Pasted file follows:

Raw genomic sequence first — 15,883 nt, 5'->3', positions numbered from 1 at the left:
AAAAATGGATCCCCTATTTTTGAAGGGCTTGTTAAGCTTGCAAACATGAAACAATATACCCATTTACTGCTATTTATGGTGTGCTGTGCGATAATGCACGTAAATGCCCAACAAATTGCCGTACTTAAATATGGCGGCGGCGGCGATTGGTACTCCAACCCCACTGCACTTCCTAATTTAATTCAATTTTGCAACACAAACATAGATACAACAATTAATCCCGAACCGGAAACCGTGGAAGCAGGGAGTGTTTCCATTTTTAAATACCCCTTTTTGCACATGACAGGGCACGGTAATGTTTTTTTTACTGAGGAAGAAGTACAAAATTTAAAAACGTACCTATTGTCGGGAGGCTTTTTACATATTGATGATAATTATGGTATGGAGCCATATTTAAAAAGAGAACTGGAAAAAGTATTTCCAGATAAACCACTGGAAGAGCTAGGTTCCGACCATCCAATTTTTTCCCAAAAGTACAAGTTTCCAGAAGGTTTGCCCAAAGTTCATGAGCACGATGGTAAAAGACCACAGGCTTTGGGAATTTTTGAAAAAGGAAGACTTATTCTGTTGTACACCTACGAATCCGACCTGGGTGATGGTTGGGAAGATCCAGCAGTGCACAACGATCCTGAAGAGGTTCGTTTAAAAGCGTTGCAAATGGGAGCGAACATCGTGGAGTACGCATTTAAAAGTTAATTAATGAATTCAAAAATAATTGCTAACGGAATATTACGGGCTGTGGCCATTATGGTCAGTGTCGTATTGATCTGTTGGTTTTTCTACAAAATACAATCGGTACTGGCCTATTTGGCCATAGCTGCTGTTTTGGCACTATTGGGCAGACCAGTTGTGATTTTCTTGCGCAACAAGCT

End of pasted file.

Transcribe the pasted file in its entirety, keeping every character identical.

Raw genomic sequence first — 15,883 nt, 5'->3', positions numbered from 1 at the left:
AAAAATGGATCCCCTATTTTTGAAGGGCTTGTTAAGCTTGCAAACATGAAACAATATACCCATTTACTGCTATTTATGGTGTGCTGTGCGATAATGCACGTAAATGCCCAACAAATTGCCGTACTTAAATATGGCGGCGGCGGCGATTGGTACTCCAACCCCACTGCACTTCCTAATTTAATTCAATTTTGCAACACAAACATAGATACAACAATTAATCCCGAACCGGAAACCGTGGAAGCAGGGAGTGTTTCCATTTTTAAATACCCCTTTTTGCACATGACAGGGCACGGTAATGTTTTTTTTACTGAGGAAGAAGTACAAAATTTAAAAACGTACCTATTGTCGGGAGGCTTTTTACATATTGATGATAATTATGGTATGGAGCCATATTTAAAAAGAGAACTGGAAAAAGTATTTCCAGATAAACCACTGGAAGAGCTAGGTTCCGACCATCCAATTTTTTCCCAAAAGTACAAGTTTCCAGAAGGTTTGCCCAAAGTTCATGAGCACGATGGTAAAAGACCACAGGCTTTGGGAATTTTTGAAAAAGGAAGACTTATTCTGTTGTACACCTACGAATCCGACCTGGGTGATGGTTGGGAAGATCCAGCAGTGCACAACGATCCTGAAGAGGTTCGTTTAAAAGCGTTGCAAATGGGAGCGAACATCGTGGAGTACGCATTTAAAAGTTAATTAATGAATTCAAAAATAATTGCTAACGGAATATTACGGGCTGTGGCCATTATGGTCAGTGTCGTATTGATCTGTTGGTTTTTCTACAAAATACAATCGGTACTGGCCTATTTGGCCATAGCTGCTGTTTTGGCACTATTGGGCAGACCAGTTGTGATTTTCTTGCGCAACAAGCT